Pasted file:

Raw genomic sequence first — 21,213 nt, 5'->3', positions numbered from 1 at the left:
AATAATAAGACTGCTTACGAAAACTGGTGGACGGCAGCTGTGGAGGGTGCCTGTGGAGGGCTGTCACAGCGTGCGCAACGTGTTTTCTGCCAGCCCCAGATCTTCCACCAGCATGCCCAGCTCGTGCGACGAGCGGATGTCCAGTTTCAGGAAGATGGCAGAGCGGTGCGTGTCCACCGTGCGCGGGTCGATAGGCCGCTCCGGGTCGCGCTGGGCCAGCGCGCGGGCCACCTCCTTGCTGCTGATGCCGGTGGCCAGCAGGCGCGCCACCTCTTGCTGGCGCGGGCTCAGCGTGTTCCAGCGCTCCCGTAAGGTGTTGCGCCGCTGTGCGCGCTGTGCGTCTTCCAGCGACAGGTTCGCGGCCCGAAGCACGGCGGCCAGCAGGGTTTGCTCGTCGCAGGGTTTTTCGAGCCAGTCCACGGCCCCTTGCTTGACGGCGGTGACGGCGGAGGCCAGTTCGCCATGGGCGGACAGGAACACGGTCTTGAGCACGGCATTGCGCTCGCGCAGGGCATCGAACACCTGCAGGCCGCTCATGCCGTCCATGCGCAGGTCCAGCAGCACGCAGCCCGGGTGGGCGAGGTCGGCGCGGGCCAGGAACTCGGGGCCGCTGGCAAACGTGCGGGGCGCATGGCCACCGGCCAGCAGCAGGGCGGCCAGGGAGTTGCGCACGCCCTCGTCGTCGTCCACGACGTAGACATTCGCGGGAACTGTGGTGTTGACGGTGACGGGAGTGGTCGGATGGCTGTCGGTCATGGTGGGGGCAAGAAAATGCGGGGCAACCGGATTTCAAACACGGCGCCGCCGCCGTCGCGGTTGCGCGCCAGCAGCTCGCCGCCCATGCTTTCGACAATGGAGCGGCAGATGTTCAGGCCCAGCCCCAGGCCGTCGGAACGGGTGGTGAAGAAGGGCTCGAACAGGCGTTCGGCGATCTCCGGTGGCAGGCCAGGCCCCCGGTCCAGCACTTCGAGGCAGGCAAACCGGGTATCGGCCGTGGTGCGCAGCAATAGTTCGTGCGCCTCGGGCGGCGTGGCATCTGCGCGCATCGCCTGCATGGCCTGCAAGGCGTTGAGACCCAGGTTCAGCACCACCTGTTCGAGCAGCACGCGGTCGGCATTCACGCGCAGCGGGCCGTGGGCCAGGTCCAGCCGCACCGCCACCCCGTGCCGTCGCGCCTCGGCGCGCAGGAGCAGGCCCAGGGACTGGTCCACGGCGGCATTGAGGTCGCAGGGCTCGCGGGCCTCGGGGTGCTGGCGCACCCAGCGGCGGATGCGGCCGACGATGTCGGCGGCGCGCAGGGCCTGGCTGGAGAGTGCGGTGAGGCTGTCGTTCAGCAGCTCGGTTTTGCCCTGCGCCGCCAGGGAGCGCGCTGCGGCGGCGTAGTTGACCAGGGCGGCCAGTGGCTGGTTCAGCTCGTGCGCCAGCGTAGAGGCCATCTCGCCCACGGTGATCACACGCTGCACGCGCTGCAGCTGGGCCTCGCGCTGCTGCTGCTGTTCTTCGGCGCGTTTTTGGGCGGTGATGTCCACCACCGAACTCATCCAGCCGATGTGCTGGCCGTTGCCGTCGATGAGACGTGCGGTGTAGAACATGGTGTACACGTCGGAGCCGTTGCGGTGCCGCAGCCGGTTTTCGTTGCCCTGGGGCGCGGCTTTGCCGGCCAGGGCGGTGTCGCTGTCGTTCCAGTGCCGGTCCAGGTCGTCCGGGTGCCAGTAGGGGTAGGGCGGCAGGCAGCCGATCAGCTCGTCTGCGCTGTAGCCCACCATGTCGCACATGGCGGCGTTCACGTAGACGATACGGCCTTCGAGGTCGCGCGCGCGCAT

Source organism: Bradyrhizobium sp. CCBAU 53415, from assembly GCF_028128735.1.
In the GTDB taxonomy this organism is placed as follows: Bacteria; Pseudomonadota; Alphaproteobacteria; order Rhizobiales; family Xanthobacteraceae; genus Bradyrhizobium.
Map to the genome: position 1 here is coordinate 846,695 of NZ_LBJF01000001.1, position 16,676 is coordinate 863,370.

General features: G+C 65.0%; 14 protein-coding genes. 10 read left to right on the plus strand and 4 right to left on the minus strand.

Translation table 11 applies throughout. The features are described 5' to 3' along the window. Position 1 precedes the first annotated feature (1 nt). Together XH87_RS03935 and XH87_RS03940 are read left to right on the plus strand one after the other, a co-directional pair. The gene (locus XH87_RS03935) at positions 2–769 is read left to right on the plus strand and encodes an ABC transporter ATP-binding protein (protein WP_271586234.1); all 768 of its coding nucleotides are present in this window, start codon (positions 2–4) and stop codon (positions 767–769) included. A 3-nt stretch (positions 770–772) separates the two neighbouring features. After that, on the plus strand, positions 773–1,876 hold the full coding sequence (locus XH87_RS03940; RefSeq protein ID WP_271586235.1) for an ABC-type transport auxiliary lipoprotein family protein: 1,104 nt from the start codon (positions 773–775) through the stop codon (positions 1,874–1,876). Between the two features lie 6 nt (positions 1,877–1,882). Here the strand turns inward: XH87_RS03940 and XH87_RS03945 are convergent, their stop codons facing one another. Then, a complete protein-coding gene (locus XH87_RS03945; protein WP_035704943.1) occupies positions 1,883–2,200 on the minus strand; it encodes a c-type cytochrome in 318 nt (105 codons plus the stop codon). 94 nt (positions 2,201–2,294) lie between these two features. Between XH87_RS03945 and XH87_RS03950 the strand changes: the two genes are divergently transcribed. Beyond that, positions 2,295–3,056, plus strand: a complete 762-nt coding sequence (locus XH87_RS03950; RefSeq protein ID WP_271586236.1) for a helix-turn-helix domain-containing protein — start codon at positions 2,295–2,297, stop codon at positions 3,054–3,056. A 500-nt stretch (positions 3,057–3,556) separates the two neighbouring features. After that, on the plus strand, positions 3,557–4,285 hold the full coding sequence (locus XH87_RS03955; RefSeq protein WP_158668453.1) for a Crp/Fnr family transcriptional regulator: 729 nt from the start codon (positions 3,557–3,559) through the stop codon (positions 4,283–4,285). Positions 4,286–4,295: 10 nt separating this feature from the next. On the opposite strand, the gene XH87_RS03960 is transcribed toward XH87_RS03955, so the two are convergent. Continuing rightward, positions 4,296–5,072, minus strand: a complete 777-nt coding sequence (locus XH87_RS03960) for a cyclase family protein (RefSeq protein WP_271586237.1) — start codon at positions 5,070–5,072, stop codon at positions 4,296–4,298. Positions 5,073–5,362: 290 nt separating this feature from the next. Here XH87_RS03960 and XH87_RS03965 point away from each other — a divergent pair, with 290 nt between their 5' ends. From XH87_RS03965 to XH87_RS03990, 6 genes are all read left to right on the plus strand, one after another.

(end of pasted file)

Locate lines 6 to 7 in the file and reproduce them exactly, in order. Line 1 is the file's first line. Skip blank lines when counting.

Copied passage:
General features: G+C 65.0%; 14 protein-coding genes. 10 read left to right on the plus strand and 4 right to left on the minus strand.

Translation table 11 applies throughout. The features are described 5' to 3' along the window. Position 1 precedes the first annotated feature (1 nt). Together XH87_RS03935 and XH87_RS03940 are read left to right on the plus strand one after the other, a co-directional pair. The gene (locus XH87_RS03935) at positions 2–769 is read left to right on the plus strand and encodes an ABC transporter ATP-binding protein (protein WP_271586234.1); all 768 of its coding nucleotides are present in this window, start codon (positions 2–4) and stop codon (positions 767–769) included. A 3-nt stretch (positions 770–772) separates the two neighbouring features. After that, on the plus strand, positions 773–1,876 hold the full coding sequence (locus XH87_RS03940; RefSeq protein ID WP_271586235.1) for an ABC-type transport auxiliary lipoprotein family protein: 1,104 nt from the start codon (positions 773–775) through the stop codon (positions 1,874–1,876). Between the two features lie 6 nt (positions 1,877–1,882). Here the strand turns inward: XH87_RS03940 and XH87_RS03945 are convergent, their stop codons facing one another. Then, a complete protein-coding gene (locus XH87_RS03945; protein WP_035704943.1) occupies positions 1,883–2,200 on the minus strand; it encodes a c-type cytochrome in 318 nt (105 codons plus the stop codon). 94 nt (positions 2,201–2,294) lie between these two features. Between XH87_RS03945 and XH87_RS03950 the strand changes: the two genes are divergently transcribed. Beyond that, positions 2,295–3,056, plus strand: a complete 762-nt coding sequence (locus XH87_RS03950; RefSeq protein ID WP_271586236.1) for a helix-turn-helix domain-containing protein — start codon at positions 2,295–2,297, stop codon at positions 3,054–3,056. A 500-nt stretch (positions 3,057–3,556) separates the two neighbouring features. After that, on the plus strand, positions 3,557–4,285 hold the full coding sequence (locus XH87_RS03955; RefSeq protein WP_158668453.1) for a Crp/Fnr family transcriptional regulator: 729 nt from the start codon (positions 3,557–3,559) through the stop codon (positions 4,283–4,285). Positions 4,286–4,295: 10 nt separating this feature from the next. On the opposite strand, the gene XH87_RS03960 is transcribed toward XH87_RS03955, so the two are convergent. Continuing rightward, positions 4,296–5,072, minus strand: a complete 777-nt coding sequence (locus XH87_RS03960) for a cyclase family protein (RefSeq protein WP_271586237.1) — start codon at positions 5,070–5,072, stop codon at positions 4,296–4,298. Positions 5,073–5,362: 290 nt separating this feature from the next. Here XH87_RS03960 and XH87_RS03965 point away from each other — a divergent pair, with 290 nt between their 5' ends. From XH87_RS03965 to XH87_RS03990, 6 genes are all read left to right on the plus strand, one after another.